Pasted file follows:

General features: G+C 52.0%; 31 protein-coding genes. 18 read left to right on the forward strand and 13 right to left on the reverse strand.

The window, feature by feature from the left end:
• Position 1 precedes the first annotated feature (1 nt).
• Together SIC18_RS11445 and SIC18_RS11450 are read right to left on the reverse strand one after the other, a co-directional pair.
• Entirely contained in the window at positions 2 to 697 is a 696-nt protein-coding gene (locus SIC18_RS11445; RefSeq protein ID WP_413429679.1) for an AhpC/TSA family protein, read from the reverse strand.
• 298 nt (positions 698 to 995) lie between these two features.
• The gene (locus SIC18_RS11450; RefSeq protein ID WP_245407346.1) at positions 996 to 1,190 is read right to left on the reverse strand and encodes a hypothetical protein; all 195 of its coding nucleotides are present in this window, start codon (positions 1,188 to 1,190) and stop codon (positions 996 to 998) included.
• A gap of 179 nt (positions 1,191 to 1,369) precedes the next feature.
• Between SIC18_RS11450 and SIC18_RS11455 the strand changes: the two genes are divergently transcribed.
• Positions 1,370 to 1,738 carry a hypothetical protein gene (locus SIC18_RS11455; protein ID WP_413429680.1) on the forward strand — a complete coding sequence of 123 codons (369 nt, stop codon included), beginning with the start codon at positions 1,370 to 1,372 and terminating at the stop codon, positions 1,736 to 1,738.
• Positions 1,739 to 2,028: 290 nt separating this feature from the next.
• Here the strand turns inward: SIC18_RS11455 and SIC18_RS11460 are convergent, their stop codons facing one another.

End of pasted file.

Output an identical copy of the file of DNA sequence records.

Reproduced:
General features: G+C 52.0%; 31 protein-coding genes. 18 read left to right on the forward strand and 13 right to left on the reverse strand.

The window, feature by feature from the left end:
• Position 1 precedes the first annotated feature (1 nt).
• Together SIC18_RS11445 and SIC18_RS11450 are read right to left on the reverse strand one after the other, a co-directional pair.
• Entirely contained in the window at positions 2 to 697 is a 696-nt protein-coding gene (locus SIC18_RS11445; RefSeq protein ID WP_413429679.1) for an AhpC/TSA family protein, read from the reverse strand.
• 298 nt (positions 698 to 995) lie between these two features.
• The gene (locus SIC18_RS11450; RefSeq protein ID WP_245407346.1) at positions 996 to 1,190 is read right to left on the reverse strand and encodes a hypothetical protein; all 195 of its coding nucleotides are present in this window, start codon (positions 1,188 to 1,190) and stop codon (positions 996 to 998) included.
• A gap of 179 nt (positions 1,191 to 1,369) precedes the next feature.
• Between SIC18_RS11450 and SIC18_RS11455 the strand changes: the two genes are divergently transcribed.
• Positions 1,370 to 1,738 carry a hypothetical protein gene (locus SIC18_RS11455; protein ID WP_413429680.1) on the forward strand — a complete coding sequence of 123 codons (369 nt, stop codon included), beginning with the start codon at positions 1,370 to 1,372 and terminating at the stop codon, positions 1,736 to 1,738.
• Positions 1,739 to 2,028: 290 nt separating this feature from the next.
• Here the strand turns inward: SIC18_RS11455 and SIC18_RS11460 are convergent, their stop codons facing one another.